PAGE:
Century Dictionary and Cyclopedia
- n. The sill of a window. See sill, 1.
“As Michael started out of the room on the end of a rope, a plaintive call of reminder came from the window-sill, where perched a tiny, snow-white cockatoo.”
“All of which the gutter-cat did, despite the positive evidence of her senses that this human noise had proceeded from the white bird itself on the window-sill.”
“Captain Haskett-Smith seems to be holding his own camera, and leans against the window-sill of a charming small sitting-room which, eighty years later, Naomi Miller and I used as an office when together we worked as aides to Davis McCaughey, certainly the most beautiful, tranquil, and comfortable I shall ever occupy.”
“She's now hanging out on my sewing room window-sill with my cute Valentine's pup and my funky plastic bag chicken I got in Camden Market (looks like these only mine is yellow and pink).”
“If you have a sofa or couch in front of the window, you can still put a table behind it and make it look like a window-sill.”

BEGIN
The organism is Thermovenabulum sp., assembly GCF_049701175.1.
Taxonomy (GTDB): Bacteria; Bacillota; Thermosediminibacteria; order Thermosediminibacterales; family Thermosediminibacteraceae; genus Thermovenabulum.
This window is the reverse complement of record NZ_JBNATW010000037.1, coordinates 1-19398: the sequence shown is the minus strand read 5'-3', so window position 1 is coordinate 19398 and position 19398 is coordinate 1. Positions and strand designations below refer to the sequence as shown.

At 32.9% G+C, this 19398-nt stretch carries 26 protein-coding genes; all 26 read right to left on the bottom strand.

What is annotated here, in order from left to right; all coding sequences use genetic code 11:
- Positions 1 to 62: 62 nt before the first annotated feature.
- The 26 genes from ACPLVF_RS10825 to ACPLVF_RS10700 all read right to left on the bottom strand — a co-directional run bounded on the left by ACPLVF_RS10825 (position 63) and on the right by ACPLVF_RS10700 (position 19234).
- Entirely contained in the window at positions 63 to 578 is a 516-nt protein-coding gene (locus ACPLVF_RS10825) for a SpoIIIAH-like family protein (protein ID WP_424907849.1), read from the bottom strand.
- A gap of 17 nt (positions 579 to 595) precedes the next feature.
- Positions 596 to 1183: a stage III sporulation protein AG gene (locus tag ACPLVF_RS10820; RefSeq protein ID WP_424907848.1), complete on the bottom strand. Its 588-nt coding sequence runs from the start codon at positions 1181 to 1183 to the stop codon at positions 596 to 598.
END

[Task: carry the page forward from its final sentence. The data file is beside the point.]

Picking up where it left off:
“Then Merlo was on a level with the window on the floor below, and his feet touched soundlessly on the window-sill.”
“The firemen had been much perturbed at the strange arrange - ments which they had found within, and still more so by discov - ering a newly severed human thumb upon a window-sill of the second floor.”
“Each September after that, regular as clockwork, there would come a command for "dear General Flashman" to take the train north to Kailyard Castle, and there would be my own room, with a bowl of late roses on the window-sill, and a bottle of brandy on the side-table with a discreet napkin over it - they knew my style.”
“A sudden idea occurred to me, and I took the candle from the window-sill, where the butler had placed it.”
“There's your dinner on the window-sill,' she said.”
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